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Old 29th May 2011, 00:23   #61
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Default Re: What limits rpm for an internal combustion engine?

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OT. - My rule regarding antennas:- Every signal carrying conductor will radiate, and receive, in copious quantities. Except the antenna, which will fall way short of its expected values. Regards
Sutripta

Or, as we like to say - in the real world, amplifiers oscillate and oscillators amplify

I'll dig up my old physics books (I hope I have some here) and do calculations for periodic interruptions in a moving column of air - let us see what that gives us.
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Old 29th May 2011, 00:31   #62
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Default Re: What limits rpm for an internal combustion engine?

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Or, as we like to say - in the real world, amplifiers oscillate and oscillators amplify
Hi,
Real world observation will be
Amplifiers and oscillators obey Murphy's law.
Amplifiers will oscillate.
Oscillators will just sit dead in the water.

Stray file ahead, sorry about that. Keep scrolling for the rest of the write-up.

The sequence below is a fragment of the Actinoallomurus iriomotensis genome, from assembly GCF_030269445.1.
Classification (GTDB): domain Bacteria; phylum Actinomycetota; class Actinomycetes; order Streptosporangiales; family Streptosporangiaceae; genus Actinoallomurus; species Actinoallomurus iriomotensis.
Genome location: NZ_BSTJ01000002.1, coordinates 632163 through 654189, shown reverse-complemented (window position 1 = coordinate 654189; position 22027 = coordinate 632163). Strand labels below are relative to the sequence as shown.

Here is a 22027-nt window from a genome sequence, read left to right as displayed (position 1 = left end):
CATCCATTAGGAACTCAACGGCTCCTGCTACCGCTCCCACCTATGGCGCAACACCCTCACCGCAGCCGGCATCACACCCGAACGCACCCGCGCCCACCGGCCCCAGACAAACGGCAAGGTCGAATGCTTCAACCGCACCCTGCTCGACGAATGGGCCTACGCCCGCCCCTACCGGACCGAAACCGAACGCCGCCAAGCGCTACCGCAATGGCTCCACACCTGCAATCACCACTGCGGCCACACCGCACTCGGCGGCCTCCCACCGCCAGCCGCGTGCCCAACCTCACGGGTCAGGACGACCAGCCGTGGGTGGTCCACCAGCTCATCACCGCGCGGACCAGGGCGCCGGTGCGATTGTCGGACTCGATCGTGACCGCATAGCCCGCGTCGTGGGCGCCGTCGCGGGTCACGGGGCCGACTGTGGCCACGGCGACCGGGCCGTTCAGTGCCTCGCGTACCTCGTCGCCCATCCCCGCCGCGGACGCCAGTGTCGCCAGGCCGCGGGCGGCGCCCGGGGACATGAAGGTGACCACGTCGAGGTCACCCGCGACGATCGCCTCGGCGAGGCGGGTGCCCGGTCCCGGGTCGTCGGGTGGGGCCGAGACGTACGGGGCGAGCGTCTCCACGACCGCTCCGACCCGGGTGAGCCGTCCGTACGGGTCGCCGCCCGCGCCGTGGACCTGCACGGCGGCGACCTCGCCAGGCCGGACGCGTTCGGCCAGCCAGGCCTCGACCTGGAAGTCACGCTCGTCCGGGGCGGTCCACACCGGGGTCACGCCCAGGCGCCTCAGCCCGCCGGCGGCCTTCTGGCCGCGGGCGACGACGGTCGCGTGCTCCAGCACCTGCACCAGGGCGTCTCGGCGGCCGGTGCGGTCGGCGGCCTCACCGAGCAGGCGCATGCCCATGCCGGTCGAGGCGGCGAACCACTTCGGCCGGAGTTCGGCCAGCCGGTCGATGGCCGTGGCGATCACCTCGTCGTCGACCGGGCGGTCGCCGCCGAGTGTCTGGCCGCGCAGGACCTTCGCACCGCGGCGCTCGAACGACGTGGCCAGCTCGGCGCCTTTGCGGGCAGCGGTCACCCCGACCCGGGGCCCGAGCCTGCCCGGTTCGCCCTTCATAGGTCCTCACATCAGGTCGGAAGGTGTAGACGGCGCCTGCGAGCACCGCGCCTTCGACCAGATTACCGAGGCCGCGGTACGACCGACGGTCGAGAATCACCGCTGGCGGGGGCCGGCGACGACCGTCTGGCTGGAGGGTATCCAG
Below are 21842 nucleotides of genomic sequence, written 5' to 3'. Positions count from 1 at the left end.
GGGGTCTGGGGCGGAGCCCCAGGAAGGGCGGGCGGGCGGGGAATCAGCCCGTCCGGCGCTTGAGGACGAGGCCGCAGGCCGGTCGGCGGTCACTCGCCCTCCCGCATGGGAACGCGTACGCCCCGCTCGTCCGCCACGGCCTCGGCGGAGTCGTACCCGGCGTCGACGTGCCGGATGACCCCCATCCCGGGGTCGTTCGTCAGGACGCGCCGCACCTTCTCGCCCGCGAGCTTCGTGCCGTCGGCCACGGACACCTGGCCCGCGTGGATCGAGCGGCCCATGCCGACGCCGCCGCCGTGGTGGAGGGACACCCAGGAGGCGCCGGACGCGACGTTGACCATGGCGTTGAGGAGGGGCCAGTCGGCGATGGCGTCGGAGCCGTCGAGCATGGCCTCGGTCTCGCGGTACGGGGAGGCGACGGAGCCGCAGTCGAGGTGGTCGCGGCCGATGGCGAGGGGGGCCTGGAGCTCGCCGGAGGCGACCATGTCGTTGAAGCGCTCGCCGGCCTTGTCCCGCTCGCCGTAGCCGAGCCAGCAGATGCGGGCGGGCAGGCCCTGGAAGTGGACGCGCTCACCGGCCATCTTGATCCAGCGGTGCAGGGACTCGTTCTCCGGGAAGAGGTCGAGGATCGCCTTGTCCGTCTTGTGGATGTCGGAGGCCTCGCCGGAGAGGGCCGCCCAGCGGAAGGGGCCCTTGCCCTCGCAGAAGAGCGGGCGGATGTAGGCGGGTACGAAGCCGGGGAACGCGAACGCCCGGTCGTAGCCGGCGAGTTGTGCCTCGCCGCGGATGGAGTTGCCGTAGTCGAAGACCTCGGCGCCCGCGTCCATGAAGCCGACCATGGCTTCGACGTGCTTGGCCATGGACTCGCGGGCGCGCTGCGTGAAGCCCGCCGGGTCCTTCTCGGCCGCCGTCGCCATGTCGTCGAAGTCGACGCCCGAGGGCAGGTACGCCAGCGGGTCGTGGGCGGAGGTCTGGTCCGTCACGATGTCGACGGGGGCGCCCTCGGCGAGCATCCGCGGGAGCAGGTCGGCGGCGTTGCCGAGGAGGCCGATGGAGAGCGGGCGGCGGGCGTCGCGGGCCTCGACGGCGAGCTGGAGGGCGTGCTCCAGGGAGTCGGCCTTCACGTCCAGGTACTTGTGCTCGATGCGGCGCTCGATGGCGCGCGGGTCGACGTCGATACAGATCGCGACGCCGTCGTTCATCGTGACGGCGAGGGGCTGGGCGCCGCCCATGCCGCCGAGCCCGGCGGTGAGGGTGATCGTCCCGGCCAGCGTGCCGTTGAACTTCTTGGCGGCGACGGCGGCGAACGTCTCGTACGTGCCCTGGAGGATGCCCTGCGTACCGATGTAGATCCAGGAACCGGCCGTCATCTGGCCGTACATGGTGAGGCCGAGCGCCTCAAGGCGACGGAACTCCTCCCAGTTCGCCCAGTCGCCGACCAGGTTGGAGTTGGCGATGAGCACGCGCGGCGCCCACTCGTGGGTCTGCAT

Regards
Sutripta
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Old 12th June 2011, 16:18   #63
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Default Re: What limits rpm for an internal combustion engine?

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Regards
Sutripta

@Sutripta sir

I was reading out yesterday and found an article on tuned inlets on HowStuffWorks

It mentions similar calculations of length of the inlet, but then makes a point that the standing wave need not be at the fundamental - it can be a harmonic.

So for example 400Hz will require almost 1m long inlet, 1200Hx will require only 1/3rd as much - much more mangeable; and still provide most of the benefits
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Old 27th June 2011, 21:11   #64
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Default Re: What limits rpm for an internal combustion engine?

Hi,
Back after a hiatus. 'You've been qouted' is a great feature.

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Originally Posted by vina View Post
It mentions similar calculations of length of the inlet, but then makes a point that the standing wave need not be at the fundamental - it can be a harmonic.
That's why
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Originally Posted by Sutripta View Post
^^^
Still, why don't you think in the time domain. I do. The pressure pulse travels along the guide, and at any discontinuity, reverses with a phase inversion.
and (well, I agree this was cryptic), but you should have caught on.
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BTW, what sort of spectral purity can one expect from a half lambda dipole?
Regards
Sutripta
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Old 28th June 2011, 00:10   #65
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Default Re: What limits rpm for an internal combustion engine?

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Hi,
Back after a hiatus. 'You've been qouted' is a great feature.


That's why

and (well, I agree this was cryptic), but you should have caught on.